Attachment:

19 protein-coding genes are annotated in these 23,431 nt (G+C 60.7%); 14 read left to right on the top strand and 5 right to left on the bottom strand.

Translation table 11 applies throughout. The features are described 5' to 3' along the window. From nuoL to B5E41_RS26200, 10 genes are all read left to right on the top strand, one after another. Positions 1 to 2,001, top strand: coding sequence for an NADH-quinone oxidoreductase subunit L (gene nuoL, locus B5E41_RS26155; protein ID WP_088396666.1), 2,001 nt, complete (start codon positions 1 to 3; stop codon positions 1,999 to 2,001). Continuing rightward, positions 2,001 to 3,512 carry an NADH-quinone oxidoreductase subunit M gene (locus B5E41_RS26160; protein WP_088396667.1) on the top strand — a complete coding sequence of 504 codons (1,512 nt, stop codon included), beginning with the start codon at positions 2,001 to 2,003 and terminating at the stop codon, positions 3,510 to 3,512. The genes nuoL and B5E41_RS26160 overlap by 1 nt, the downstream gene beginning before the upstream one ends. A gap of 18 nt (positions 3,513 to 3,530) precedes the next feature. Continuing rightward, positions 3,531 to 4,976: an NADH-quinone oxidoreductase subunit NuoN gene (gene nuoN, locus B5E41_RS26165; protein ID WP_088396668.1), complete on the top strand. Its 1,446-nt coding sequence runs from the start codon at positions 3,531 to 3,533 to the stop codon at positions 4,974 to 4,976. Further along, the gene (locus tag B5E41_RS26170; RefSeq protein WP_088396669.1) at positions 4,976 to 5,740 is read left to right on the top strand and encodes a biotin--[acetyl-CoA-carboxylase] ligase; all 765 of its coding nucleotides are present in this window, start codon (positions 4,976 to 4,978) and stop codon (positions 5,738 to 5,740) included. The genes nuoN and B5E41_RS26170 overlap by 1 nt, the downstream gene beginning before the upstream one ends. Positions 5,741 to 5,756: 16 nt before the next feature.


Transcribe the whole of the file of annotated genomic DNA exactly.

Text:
19 protein-coding genes are annotated in these 23,431 nt (G+C 60.7%); 14 read left to right on the top strand and 5 right to left on the bottom strand.

Translation table 11 applies throughout. The features are described 5' to 3' along the window. From nuoL to B5E41_RS26200, 10 genes are all read left to right on the top strand, one after another. Positions 1 to 2,001, top strand: coding sequence for an NADH-quinone oxidoreductase subunit L (gene nuoL, locus B5E41_RS26155; protein ID WP_088396666.1), 2,001 nt, complete (start codon positions 1 to 3; stop codon positions 1,999 to 2,001). Continuing rightward, positions 2,001 to 3,512 carry an NADH-quinone oxidoreductase subunit M gene (locus B5E41_RS26160; protein WP_088396667.1) on the top strand — a complete coding sequence of 504 codons (1,512 nt, stop codon included), beginning with the start codon at positions 2,001 to 2,003 and terminating at the stop codon, positions 3,510 to 3,512. The genes nuoL and B5E41_RS26160 overlap by 1 nt, the downstream gene beginning before the upstream one ends. A gap of 18 nt (positions 3,513 to 3,530) precedes the next feature. Continuing rightward, positions 3,531 to 4,976: an NADH-quinone oxidoreductase subunit NuoN gene (gene nuoN, locus B5E41_RS26165; protein ID WP_088396668.1), complete on the top strand. Its 1,446-nt coding sequence runs from the start codon at positions 3,531 to 3,533 to the stop codon at positions 4,974 to 4,976. Further along, the gene (locus tag B5E41_RS26170; RefSeq protein WP_088396669.1) at positions 4,976 to 5,740 is read left to right on the top strand and encodes a biotin--[acetyl-CoA-carboxylase] ligase; all 765 of its coding nucleotides are present in this window, start codon (positions 4,976 to 4,978) and stop codon (positions 5,738 to 5,740) included. The genes nuoN and B5E41_RS26170 overlap by 1 nt, the downstream gene beginning before the upstream one ends. Positions 5,741 to 5,756: 16 nt before the next feature.